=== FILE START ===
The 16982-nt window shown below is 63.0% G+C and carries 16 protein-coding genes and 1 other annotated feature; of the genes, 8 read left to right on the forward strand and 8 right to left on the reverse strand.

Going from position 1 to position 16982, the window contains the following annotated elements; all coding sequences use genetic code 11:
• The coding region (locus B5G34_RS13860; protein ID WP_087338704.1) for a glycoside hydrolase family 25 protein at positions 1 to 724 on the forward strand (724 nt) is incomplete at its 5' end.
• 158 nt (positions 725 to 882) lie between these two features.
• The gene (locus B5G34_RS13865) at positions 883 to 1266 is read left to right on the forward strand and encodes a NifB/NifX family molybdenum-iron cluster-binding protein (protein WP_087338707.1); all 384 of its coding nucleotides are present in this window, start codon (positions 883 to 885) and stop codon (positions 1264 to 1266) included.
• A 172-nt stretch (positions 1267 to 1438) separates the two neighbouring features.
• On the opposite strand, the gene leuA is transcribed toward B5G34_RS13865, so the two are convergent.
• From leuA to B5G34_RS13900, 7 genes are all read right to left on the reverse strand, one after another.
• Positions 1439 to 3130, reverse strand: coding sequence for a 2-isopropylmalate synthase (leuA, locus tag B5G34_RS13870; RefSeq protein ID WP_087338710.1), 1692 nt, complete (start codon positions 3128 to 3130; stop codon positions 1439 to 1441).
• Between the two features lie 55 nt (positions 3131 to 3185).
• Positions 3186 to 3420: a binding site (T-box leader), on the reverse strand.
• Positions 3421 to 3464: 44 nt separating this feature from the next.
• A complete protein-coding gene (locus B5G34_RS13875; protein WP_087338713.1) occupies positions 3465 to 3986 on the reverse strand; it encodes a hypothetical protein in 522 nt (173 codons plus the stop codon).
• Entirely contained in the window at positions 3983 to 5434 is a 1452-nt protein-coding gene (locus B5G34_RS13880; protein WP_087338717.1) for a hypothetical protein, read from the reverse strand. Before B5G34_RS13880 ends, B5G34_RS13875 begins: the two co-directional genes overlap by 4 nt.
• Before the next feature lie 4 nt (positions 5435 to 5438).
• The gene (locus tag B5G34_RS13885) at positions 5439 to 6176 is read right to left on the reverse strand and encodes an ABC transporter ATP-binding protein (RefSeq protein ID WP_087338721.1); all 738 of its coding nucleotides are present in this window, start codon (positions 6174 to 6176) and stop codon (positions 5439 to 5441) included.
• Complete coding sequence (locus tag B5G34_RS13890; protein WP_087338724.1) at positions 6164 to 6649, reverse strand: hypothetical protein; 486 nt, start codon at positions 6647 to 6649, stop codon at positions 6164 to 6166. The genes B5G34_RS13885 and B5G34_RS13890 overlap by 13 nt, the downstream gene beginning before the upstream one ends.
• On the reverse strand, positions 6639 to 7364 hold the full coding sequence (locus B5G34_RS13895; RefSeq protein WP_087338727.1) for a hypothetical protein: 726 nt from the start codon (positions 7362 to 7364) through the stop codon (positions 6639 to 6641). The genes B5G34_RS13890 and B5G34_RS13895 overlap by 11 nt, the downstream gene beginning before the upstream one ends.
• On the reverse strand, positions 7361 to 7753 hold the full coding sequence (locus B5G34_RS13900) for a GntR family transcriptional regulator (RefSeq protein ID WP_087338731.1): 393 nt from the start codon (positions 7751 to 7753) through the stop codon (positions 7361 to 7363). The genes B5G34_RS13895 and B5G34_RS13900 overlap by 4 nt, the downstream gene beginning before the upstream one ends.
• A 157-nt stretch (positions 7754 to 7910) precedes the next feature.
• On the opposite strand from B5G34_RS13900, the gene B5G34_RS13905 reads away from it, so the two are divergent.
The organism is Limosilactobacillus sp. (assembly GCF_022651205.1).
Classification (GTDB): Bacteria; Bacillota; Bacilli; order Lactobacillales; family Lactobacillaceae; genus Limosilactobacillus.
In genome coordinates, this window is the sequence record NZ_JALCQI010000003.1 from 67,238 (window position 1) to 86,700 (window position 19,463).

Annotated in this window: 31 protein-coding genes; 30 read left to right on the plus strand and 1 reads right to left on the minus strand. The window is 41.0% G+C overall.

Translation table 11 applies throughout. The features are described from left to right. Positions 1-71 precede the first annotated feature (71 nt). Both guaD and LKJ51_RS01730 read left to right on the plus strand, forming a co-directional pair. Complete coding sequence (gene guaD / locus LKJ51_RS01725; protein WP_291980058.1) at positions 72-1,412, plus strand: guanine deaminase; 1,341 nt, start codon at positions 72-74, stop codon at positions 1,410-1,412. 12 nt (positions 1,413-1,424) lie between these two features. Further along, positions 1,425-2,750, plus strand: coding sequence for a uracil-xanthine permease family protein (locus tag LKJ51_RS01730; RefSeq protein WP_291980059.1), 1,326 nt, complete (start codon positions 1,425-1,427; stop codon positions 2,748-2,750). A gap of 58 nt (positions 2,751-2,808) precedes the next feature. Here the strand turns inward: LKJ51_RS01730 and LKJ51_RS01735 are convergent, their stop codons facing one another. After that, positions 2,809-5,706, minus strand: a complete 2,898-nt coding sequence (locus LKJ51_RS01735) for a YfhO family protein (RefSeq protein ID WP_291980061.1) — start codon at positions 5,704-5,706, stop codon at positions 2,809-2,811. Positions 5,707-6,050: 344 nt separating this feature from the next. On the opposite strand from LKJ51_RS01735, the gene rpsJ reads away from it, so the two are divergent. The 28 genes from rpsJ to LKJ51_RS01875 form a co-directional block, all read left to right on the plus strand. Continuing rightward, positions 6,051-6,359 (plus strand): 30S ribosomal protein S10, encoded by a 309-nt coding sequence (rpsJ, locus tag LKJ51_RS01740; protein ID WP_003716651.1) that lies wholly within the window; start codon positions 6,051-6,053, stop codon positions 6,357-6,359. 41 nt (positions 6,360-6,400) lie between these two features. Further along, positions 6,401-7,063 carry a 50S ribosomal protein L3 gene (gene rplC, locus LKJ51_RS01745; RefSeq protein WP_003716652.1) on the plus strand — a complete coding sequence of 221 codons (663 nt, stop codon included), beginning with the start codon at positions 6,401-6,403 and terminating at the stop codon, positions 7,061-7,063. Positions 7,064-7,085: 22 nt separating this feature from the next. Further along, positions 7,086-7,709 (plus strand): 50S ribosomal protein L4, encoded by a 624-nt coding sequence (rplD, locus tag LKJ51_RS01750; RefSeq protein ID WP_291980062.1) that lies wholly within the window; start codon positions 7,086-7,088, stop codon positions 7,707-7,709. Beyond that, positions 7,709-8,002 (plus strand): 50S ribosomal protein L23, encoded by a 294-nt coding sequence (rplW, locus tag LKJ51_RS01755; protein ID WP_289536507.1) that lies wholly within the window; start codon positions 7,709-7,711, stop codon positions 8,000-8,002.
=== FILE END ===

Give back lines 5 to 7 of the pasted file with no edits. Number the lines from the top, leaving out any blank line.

• The gene (locus B5G34_RS13865) at positions 883 to 1266 is read left to right on the forward strand and encodes a NifB/NifX family molybdenum-iron cluster-binding protein (protein WP_087338707.1); all 384 of its coding nucleotides are present in this window, start codon (positions 883 to 885) and stop codon (positions 1264 to 1266) included.
• A 172-nt stretch (positions 1267 to 1438) separates the two neighbouring features.
• On the opposite strand, the gene leuA is transcribed toward B5G34_RS13865, so the two are convergent.